Straight talk > ST: Criticism: Ignore it? Ban it? Or fight it?

Criticism: Ignore it? Ban it? Or
fight it?
R Balakrishnan (Balki) R Balakrishnan (Balki)
National Creative Director
Lowe India
Criticism and scathing reviews never worry me. I really don't care what anybody thinks, because I feel the only thing you can do in life is to do what you believe is right, what turns you on and what makes you tick. If that doesn't make other people sing with you, their bad luck, because I am singing. So it's their problem, not mine.

I think the starting point of real creativity is not to do it for anybody else. Especially in a field like advertising which has got a disease of learning to understand the consumer. That's the biggest bullshit in advertising. You can't even understand your mother, how will you understand a customer? So you always write for yourself, and if people like it - good!

Advertising has a lot to do with luck. There are fantastic people who have these fantastic ideas, but if their ideas are not liked by others, they become bad advertising people. If they like it, they become good. So I have been lucky

in the sense that people often like what I like.
Tina Seelig
Executive Director
Stanford Technology Ventures Program
Tina Seelig
“ Nothing should be criticized in a creative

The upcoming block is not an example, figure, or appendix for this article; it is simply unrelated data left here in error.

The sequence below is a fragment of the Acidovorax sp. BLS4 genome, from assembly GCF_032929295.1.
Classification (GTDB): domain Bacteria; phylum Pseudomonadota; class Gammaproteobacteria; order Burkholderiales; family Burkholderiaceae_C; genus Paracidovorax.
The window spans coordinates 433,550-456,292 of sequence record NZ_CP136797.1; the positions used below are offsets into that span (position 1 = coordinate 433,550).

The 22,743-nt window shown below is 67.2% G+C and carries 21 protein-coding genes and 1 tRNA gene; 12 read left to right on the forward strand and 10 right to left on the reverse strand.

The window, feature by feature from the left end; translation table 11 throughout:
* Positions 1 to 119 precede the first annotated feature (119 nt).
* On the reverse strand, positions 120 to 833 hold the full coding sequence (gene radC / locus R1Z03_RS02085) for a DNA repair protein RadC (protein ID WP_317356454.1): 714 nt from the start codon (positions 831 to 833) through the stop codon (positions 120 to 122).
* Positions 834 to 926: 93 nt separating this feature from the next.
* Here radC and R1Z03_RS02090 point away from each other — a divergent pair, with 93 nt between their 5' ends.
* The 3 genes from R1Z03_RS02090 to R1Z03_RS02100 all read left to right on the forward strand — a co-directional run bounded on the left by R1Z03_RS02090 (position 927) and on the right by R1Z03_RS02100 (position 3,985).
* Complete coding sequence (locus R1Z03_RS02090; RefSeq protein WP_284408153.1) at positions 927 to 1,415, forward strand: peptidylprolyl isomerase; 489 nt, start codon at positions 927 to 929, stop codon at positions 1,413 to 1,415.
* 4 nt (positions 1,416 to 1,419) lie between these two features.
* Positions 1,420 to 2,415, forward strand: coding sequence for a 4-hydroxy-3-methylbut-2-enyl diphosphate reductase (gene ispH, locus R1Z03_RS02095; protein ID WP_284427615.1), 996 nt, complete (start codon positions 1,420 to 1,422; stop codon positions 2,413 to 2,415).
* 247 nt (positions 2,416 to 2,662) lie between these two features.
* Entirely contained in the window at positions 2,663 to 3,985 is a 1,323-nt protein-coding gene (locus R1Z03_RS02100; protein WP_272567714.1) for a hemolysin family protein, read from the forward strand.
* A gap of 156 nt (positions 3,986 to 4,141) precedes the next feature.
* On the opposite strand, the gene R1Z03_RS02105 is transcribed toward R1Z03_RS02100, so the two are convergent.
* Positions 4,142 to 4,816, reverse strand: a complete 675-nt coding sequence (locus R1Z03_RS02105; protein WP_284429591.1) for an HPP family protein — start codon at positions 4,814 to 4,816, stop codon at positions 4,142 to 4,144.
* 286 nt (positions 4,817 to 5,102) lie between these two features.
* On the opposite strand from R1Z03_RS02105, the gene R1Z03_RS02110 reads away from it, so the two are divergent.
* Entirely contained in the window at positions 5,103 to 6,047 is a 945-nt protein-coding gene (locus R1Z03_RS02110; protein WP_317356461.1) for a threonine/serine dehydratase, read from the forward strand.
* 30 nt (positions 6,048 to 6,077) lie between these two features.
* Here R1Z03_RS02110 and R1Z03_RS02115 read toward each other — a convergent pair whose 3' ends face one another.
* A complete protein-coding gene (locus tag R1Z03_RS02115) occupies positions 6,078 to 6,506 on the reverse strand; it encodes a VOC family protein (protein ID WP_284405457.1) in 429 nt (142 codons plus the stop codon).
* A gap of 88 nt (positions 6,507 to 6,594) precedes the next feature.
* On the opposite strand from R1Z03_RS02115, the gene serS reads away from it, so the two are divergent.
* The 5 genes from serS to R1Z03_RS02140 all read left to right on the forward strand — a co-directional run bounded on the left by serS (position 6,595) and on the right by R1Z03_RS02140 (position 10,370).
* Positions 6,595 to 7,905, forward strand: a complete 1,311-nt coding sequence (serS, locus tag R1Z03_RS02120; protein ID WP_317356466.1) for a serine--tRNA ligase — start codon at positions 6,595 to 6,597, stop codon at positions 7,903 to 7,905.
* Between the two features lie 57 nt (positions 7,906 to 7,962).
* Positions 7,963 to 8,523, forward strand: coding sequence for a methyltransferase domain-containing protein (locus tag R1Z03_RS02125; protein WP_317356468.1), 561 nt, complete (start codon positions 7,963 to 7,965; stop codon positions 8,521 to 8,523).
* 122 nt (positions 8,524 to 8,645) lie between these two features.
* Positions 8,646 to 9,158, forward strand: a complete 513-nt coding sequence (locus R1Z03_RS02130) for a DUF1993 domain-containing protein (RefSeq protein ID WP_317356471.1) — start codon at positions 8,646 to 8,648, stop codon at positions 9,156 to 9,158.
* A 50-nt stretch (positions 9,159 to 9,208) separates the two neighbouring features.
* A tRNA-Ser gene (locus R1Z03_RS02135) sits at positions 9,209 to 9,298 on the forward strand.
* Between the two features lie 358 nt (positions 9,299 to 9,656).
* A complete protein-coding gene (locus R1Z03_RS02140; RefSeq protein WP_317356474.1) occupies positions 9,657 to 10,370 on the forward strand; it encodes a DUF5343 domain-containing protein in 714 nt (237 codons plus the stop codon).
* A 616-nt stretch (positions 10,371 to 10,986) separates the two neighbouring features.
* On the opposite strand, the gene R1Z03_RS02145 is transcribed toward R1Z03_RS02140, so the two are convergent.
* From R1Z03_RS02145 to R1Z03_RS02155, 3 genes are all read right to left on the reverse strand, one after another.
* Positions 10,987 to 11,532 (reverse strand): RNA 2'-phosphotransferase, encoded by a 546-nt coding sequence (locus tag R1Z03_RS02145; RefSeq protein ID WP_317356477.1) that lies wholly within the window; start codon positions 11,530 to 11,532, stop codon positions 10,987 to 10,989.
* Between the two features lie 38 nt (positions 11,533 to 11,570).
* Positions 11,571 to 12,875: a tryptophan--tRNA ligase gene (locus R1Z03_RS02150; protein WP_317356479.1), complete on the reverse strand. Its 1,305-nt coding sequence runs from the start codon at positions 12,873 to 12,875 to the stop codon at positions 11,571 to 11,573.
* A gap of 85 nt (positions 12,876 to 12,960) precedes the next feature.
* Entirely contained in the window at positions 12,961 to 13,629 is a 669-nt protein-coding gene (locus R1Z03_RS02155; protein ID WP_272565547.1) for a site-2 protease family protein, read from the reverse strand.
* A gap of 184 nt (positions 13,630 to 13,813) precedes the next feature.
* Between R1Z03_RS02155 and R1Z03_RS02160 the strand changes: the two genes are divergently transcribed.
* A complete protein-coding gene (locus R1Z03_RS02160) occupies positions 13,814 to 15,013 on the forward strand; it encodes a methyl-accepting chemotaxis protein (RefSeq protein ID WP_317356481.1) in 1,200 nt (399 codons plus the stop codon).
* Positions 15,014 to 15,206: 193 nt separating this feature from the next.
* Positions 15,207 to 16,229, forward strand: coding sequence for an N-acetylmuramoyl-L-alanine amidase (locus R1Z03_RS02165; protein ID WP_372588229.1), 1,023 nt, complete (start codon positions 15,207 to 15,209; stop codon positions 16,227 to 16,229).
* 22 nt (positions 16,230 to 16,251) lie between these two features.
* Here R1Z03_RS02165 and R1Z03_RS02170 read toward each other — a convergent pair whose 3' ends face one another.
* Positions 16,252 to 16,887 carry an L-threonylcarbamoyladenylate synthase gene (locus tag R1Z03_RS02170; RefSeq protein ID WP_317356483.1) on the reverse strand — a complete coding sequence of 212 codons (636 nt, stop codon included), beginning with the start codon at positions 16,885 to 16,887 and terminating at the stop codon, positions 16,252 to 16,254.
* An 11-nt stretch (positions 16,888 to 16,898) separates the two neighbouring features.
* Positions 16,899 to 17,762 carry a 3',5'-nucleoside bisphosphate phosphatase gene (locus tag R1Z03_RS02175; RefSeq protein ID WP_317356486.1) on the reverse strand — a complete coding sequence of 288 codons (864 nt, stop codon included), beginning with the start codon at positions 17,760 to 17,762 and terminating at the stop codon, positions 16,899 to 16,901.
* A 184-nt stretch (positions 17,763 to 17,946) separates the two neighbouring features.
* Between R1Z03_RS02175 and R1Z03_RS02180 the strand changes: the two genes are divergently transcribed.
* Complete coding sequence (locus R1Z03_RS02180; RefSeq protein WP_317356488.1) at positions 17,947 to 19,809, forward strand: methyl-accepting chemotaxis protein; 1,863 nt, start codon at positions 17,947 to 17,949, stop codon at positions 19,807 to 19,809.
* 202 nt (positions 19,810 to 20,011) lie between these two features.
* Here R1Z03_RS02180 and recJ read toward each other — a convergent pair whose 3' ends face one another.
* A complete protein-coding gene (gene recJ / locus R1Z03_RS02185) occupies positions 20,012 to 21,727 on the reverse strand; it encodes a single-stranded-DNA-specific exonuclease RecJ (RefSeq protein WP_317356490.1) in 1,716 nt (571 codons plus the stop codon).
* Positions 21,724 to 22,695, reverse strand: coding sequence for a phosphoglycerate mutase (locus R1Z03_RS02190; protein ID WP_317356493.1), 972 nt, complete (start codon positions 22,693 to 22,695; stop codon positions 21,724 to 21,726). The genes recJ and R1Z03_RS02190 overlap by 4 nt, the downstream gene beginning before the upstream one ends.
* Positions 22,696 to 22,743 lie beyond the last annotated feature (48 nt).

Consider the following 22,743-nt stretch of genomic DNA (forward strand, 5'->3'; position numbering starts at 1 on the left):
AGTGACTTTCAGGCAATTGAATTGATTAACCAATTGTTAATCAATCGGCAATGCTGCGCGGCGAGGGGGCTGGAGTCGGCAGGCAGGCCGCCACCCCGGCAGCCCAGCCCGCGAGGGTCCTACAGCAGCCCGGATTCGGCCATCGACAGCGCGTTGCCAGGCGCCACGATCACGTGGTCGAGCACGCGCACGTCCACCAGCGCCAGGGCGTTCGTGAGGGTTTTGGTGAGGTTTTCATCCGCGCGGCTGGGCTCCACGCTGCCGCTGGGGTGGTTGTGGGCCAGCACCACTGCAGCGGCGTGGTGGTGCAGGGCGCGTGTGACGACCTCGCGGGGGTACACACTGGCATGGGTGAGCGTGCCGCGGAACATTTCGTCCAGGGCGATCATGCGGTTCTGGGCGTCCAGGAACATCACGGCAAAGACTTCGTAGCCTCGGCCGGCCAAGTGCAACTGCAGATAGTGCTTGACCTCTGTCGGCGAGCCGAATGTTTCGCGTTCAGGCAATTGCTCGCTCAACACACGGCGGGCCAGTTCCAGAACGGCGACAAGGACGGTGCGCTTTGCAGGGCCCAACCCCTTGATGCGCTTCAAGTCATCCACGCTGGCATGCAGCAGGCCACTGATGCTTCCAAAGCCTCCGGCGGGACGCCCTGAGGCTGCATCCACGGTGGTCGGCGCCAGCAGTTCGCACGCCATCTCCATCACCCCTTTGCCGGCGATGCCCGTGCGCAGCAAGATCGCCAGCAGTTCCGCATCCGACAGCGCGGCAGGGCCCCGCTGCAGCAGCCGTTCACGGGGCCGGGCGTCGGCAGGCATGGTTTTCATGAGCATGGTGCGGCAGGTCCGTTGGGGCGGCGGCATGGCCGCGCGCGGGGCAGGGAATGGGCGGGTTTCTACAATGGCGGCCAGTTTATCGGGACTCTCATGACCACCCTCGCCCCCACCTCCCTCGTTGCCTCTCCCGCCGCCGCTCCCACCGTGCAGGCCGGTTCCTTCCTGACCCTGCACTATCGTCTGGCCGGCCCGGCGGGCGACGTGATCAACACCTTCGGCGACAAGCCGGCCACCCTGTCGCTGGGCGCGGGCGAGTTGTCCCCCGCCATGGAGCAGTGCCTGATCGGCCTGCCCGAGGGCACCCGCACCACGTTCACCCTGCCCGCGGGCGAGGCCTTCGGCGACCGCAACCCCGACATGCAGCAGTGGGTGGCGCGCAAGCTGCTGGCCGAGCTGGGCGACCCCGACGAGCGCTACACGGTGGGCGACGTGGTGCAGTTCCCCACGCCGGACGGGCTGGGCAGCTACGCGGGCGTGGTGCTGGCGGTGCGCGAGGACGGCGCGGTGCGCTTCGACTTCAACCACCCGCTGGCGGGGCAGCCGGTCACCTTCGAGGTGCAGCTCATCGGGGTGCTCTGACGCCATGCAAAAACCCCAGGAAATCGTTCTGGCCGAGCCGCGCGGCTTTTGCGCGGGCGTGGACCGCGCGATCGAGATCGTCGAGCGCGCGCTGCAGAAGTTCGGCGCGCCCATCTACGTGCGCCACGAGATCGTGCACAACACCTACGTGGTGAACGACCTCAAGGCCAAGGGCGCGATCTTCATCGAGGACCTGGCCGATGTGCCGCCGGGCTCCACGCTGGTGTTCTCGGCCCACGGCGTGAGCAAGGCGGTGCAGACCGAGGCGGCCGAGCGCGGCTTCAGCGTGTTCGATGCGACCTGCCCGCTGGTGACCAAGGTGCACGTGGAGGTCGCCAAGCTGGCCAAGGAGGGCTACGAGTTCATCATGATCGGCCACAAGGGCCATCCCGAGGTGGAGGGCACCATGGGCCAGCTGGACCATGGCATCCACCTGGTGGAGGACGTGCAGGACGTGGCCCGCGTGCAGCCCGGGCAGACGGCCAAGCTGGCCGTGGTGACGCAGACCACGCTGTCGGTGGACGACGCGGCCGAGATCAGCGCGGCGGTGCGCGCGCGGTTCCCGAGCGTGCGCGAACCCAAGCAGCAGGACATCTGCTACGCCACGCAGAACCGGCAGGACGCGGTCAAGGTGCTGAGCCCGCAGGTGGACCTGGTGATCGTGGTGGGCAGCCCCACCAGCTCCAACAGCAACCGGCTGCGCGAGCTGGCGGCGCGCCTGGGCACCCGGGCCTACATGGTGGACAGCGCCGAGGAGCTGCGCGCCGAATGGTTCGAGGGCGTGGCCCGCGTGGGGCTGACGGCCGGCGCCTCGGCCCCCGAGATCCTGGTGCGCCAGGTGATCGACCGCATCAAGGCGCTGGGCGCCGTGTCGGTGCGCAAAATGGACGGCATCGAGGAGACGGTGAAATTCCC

exercise. ”

Someone recently told me that allowing criticism in brainstorming sessions will encourage people to look at alternative options. I don't agree; I would never do that. Nothing should be criticized in a creative exercise. Brainstorming is an interesting way to explore an idea. It costs nothing to write them down on paper. In fact, the brainstorming should focus on how to make a bad idea into a good idea, because even in a bad idea, you can find a lot of good. For example, I often conduct brainstorming sessions in corporate workshops where I ask the participants to come up with the unlikeliest of customers for their products and get them to think of ways to convert them into perfect customers. These sessions go a long way in making people strategize

Raman Roy Raman Roy
Chief Executive Officer
Quatrro BPO Solutions
When I set up my first call center, there were a lot of people saying it will not work. They said that the lag of voice between the US and India was so large that Indian call centers will never succeed.

I took up the challenge. I made an international call to an American friend who was also our potential customer. I said, "Hey Joe, I happen to be in town. Can we grab a meal together?" He said, "Ya, I'm free to meet you. What time?" and we went on talking for two minutes.

At the end of the conversation, I said, "So, Joe, you believe I am in town?" He was puzzled. I told him I am calling from India. I said, "Joe, you said this will never work. But now you believed that I was making a local call and we could meet for dinner." He paused, and then said, "You've proved your point. Okay, we'll give you fifty people worth of business and let's see where it goes."

This is how we got our first customer.
> Don't blame lack of funds!
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> Angel investing: not for the faint hearted.
> Angels: What's hot...and what's not
> Angels want skin in the game


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